Page last updated at 17:49 GMT, Monday, 2 March 2009

Internet auction fraudster jailed

Jason Hart
Hart admitted conspiracy to commit fraud and perjury

A man who faked his own death after conning eBay customers out of 23,500 worth of goods they did not receive has been jailed for two years.

Jason Hart, 33, from Moorside Avenue in Farnworth, Greater Manchester, pleaded guilty to conspiracy to commit fraud and perjury at Bolton Crown Court.

The court heard how he called a local newspaper claiming to be his father, to say his son had died in a house fire.

But Hart was alive and trying to put off customers he had deceived.

The court heard how he took money from at least 28 buyers - but the goods were never delivered.

They included the "sale" of 20 Xbox consoles, worth 5,000, mobile phones, watches, and thousands of pounds paid for tickets to Test matches, the rugby World Cup, Ryder Cup and pop concerts.

The sentencing of Hart sends out a clear signal to sellers who try to defraud buyers
Richard Ambrose, eBay

But when customers rang him he came up with a series of excuses, Alaric Bassano, prosecuting, told the court.

These included that he was in Canada, and that his mother had died and he also referred callers to the fact Jason Hart was dead - and referred them to the article in the local paper, Mr Bassano added.

Hart pleaded guilty to conspiracy to commit fraud between September 2006 and April 2007.

He was also convicted of perjury - after telling a court his mother had died.

Jailing Hart for six months for perjury and 18 months for the eBay fraud, both to run consecutively, Mr Justice Everett said the defendant created a "web of deceit" by claiming to be dead.

'Manipulative behaviour'

"You misused this particular article in the local newspaper to print you were dead. I have no doubt you were the person behind that article, it's as plain as anything about this hero which saved his parents from a fire.

"Having had the article printed you used it in a very cynical way to put people off.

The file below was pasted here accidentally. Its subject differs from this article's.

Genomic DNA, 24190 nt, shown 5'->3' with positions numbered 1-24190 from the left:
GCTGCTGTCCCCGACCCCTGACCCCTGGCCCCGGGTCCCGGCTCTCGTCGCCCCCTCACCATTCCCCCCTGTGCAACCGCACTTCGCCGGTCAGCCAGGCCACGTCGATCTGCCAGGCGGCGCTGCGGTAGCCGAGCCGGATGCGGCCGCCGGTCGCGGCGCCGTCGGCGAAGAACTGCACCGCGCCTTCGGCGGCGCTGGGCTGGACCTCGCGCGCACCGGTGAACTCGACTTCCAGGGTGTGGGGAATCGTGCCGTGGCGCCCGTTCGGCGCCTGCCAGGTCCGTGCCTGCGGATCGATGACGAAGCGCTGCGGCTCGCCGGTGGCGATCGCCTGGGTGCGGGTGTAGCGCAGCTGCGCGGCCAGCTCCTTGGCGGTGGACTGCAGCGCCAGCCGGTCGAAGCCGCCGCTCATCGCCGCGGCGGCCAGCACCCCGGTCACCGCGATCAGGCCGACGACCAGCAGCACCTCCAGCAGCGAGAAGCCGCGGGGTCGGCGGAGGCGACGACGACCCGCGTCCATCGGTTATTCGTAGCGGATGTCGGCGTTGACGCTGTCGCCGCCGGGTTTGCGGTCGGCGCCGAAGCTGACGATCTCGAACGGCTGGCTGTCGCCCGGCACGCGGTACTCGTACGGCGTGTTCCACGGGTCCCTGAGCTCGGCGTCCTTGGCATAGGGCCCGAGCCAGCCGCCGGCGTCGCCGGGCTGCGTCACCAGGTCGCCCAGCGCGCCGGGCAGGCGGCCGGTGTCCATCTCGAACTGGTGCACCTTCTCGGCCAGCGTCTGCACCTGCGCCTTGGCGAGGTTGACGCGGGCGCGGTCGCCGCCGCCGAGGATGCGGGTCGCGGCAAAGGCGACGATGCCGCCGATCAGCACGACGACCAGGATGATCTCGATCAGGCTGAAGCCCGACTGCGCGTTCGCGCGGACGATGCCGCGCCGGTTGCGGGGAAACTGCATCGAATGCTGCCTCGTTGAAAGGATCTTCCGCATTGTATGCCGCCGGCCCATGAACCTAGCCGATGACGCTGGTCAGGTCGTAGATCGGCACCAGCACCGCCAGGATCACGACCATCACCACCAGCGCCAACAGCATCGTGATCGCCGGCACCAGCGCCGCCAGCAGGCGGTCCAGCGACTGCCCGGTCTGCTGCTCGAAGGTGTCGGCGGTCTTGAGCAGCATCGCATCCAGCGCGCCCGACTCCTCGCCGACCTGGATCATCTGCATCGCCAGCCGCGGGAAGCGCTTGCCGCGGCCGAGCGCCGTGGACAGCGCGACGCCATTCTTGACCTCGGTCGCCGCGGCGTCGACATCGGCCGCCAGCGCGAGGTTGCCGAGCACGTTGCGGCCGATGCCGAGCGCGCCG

"You put people off in that horrible, cynical fashion, showing just how capable you are of manipulative behaviour in a dishonest way."

Hart's former girlfriend, Louise Gregory, previously pleaded guilty to acquiring criminal property after she confessed to accepting a car, a holiday and cash from Hart worth 5,000.

Gregory, 27, also of Farnworth, near Bolton, was sentenced to 150 hours' community service and ordered to pay 500 costs at a previous hearing.

'Abused trust'

Hart was arrested after a number of complaints were made to police from eBay customers who had not received their goods.

EBay worked closely with Greater Manchester Police during the investigation.

Richard Ambrose, head of Trust and Safety for eBay UK, said: "The sentencing of Hart sends out a clear signal to sellers who try to defraud buyers on our site that they won't get away with it.

"We work closely with many law enforcement agencies, like the Greater Manchester Police, to tackle unscrupulous sellers, as these individuals are bad for our buyers and our respectable sellers, and they undermine the trust people have in our site.

"We would strongly recommend that buyers on eBay pay for their item with PayPal, which is offered as a payment option on every listing, because this means that you are covered for the full amount of your purchase on the rare occasion that anything does go wrong."

Pc John Smith, based at Farnworth police station, led the investigation into Hart's scam.

He said: "Over a number of years Hart systematically conned dozens of people out of their hard-earned money.

"He continually abused their trust and took their money. All the while countless customers lost out on presents for Christmas, birthdays and anniversaries.

"Because of his get-rich-quick scam a lot of decent hard-working people have been left heartbroken and out-of-pocket."

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